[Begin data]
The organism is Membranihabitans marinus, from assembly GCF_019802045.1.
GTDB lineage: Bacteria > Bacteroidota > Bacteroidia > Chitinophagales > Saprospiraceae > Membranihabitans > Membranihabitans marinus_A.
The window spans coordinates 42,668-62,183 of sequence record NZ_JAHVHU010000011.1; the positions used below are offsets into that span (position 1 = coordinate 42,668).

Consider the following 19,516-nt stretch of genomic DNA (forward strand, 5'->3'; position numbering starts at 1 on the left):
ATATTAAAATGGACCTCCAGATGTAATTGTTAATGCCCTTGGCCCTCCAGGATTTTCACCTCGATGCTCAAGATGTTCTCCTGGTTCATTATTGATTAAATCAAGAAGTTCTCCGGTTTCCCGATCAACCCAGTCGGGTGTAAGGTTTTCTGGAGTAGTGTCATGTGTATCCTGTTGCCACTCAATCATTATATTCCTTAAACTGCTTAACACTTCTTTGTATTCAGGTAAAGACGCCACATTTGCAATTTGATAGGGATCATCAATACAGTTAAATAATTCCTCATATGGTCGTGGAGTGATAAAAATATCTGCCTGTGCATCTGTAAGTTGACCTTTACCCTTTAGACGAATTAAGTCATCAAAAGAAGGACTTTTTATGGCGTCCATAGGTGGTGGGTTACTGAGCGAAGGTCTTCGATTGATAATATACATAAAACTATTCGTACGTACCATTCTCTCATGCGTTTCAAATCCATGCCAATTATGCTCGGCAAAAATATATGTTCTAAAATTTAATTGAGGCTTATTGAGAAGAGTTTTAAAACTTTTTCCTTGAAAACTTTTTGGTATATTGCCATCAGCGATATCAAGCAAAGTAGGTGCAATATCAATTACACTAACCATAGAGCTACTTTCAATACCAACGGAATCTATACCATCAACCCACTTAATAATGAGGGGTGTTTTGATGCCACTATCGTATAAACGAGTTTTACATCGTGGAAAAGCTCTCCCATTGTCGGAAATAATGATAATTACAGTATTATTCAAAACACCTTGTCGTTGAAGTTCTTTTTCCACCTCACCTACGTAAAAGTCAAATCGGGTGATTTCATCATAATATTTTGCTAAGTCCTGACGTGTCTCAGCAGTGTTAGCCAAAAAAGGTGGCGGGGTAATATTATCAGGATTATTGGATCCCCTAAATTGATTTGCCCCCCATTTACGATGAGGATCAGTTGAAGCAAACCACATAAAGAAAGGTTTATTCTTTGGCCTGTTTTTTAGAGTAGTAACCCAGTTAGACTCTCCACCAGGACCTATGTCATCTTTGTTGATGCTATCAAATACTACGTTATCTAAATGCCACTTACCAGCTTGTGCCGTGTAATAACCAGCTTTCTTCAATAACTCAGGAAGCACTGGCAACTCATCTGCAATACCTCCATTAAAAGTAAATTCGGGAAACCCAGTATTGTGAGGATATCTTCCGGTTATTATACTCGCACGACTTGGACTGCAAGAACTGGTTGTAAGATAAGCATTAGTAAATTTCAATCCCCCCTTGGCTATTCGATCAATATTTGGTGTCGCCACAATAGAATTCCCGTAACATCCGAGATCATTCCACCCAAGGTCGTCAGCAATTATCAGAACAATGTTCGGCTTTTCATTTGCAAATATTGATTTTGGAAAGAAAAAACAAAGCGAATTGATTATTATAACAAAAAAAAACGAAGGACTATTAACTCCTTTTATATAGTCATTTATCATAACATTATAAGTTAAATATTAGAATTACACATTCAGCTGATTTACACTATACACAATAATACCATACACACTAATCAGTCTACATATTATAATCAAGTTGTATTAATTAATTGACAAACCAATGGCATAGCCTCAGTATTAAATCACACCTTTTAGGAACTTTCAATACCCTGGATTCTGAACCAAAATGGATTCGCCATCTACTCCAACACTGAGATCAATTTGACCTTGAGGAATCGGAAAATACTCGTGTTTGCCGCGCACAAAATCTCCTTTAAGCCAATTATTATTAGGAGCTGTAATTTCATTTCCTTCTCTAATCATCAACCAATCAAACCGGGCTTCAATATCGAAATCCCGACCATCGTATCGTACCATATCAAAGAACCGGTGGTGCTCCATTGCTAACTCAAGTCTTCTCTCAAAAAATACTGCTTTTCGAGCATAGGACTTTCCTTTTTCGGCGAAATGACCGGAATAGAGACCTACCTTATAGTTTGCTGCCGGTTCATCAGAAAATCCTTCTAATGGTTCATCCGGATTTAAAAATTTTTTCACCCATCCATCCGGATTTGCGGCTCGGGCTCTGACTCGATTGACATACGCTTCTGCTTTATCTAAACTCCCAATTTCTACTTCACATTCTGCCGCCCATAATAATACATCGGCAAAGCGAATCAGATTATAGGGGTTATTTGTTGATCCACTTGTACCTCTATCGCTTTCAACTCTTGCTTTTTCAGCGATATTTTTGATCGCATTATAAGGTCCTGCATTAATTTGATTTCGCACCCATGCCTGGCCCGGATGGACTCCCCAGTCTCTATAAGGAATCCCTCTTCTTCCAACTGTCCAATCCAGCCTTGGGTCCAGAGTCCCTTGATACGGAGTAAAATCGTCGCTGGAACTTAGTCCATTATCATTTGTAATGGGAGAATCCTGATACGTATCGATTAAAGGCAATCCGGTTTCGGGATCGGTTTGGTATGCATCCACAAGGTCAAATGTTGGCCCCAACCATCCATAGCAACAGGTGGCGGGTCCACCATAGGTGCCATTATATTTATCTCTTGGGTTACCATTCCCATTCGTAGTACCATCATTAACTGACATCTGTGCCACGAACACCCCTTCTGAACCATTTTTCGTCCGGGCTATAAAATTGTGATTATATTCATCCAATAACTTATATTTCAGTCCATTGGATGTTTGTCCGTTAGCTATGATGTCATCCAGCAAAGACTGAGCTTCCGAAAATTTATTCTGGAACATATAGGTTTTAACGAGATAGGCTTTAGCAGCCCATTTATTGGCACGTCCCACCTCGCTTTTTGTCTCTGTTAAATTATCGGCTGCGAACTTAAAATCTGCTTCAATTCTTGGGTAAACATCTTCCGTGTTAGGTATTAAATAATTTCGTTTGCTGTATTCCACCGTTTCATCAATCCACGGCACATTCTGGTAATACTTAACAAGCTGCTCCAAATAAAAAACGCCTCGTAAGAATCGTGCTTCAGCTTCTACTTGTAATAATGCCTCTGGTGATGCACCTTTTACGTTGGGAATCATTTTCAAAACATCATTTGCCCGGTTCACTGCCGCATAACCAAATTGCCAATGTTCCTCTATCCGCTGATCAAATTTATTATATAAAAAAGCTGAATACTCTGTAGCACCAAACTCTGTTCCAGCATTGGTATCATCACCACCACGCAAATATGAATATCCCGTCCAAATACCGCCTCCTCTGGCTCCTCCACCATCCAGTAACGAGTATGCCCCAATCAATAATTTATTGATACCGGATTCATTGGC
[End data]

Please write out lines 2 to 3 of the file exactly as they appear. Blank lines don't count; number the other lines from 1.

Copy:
GTDB lineage: Bacteria > Bacteroidota > Bacteroidia > Chitinophagales > Saprospiraceae > Membranihabitans > Membranihabitans marinus_A.
The window spans coordinates 42,668-62,183 of sequence record NZ_JAHVHU010000011.1; the positions used below are offsets into that span (position 1 = coordinate 42,668).